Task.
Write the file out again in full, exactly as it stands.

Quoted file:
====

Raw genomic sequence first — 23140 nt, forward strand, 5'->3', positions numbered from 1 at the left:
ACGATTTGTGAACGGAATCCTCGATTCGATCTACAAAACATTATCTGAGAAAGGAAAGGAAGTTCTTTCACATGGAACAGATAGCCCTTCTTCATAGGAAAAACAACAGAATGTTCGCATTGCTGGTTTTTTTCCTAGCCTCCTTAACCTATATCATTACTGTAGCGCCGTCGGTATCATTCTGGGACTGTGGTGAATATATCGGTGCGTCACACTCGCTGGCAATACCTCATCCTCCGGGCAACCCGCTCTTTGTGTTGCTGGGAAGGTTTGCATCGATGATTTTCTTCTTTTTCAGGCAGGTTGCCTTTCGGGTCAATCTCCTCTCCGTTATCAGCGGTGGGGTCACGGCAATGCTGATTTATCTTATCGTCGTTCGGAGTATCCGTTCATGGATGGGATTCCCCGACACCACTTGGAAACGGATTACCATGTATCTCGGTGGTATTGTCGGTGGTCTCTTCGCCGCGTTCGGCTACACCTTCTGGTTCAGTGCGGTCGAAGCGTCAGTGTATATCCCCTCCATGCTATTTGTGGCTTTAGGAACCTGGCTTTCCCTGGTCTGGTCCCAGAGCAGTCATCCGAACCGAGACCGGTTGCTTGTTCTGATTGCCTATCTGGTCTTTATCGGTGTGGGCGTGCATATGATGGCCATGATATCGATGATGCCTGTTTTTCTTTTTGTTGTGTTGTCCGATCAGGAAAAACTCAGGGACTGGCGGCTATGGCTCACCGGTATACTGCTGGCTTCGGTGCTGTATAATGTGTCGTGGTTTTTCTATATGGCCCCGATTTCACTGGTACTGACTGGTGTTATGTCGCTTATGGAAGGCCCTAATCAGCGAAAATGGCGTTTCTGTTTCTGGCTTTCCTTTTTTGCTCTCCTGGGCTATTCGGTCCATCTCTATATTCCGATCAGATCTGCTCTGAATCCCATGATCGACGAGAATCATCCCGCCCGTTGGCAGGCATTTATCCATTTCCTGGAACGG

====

Raw genomic sequence first — 23140 nt, forward strand, 5'->3', positions numbered from 1 at the left:
ACGATTTGTGAACGGAATCCTCGATTCGATCTACAAAACATTATCTGAGAAAGGAAAGGAAGTTCTTTCACATGGAACAGATAGCCCTTCTTCATAGGAAAAACAACAGAATGTTCGCATTGCTGGTTTTTTTCCTAGCCTCCTTAACCTATATCATTACTGTAGCGCCGTCGGTATCATTCTGGGACTGTGGTGAATATATCGGTGCGTCACACTCGCTGGCAATACCTCATCCTCCGGGCAACCCGCTCTTTGTGTTGCTGGGAAGGTTTGCATCGATGATTTTCTTCTTTTTCAGGCAGGTTGCCTTTCGGGTCAATCTCCTCTCCGTTATCAGCGGTGGGGTCACGGCAATGCTGATTTATCTTATCGTCGTTCGGAGTATCCGTTCATGGATGGGATTCCCCGACACCACTTGGAAACGGATTACCATGTATCTCGGTGGTATTGTCGGTGGTCTCTTCGCCGCGTTCGGCTACACCTTCTGGTTCAGTGCGGTCGAAGCGTCAGTGTATATCCCCTCCATGCTATTTGTGGCTTTAGGAACCTGGCTTTCCCTGGTCTGGTCCCAGAGCAGTCATCCGAACCGAGACCGGTTGCTTGTTCTGATTGCCTATCTGGTCTTTATCGGTGTGGGCGTGCATATGATGGCCATGATATCGATGATGCCTGTTTTTCTTTTTGTTGTGTTGTCCGATCAGGAAAAACTCAGGGACTGGCGGCTATGGCTCACCGGTATACTGCTGGCTTCGGTGCTGTATAATGTGTCGTGGTTTTTCTATATGGCCCCGATTTCACTGGTACTGACTGGTGTTATGTCGCTTATGGAAGGCCCTAATCAGCGAAAATGGCGTTTCTGTTTCTGGCTTTCCTTTTTTGCTCTCCTGGGCTATTCGGTCCATCTCTATATTCCGATCAGATCTGCTCTGAATCCCATGATCGACGAGAATCATCCCGCCCGTTGGCAGGCATTTATCCATTTCCTGGAACGG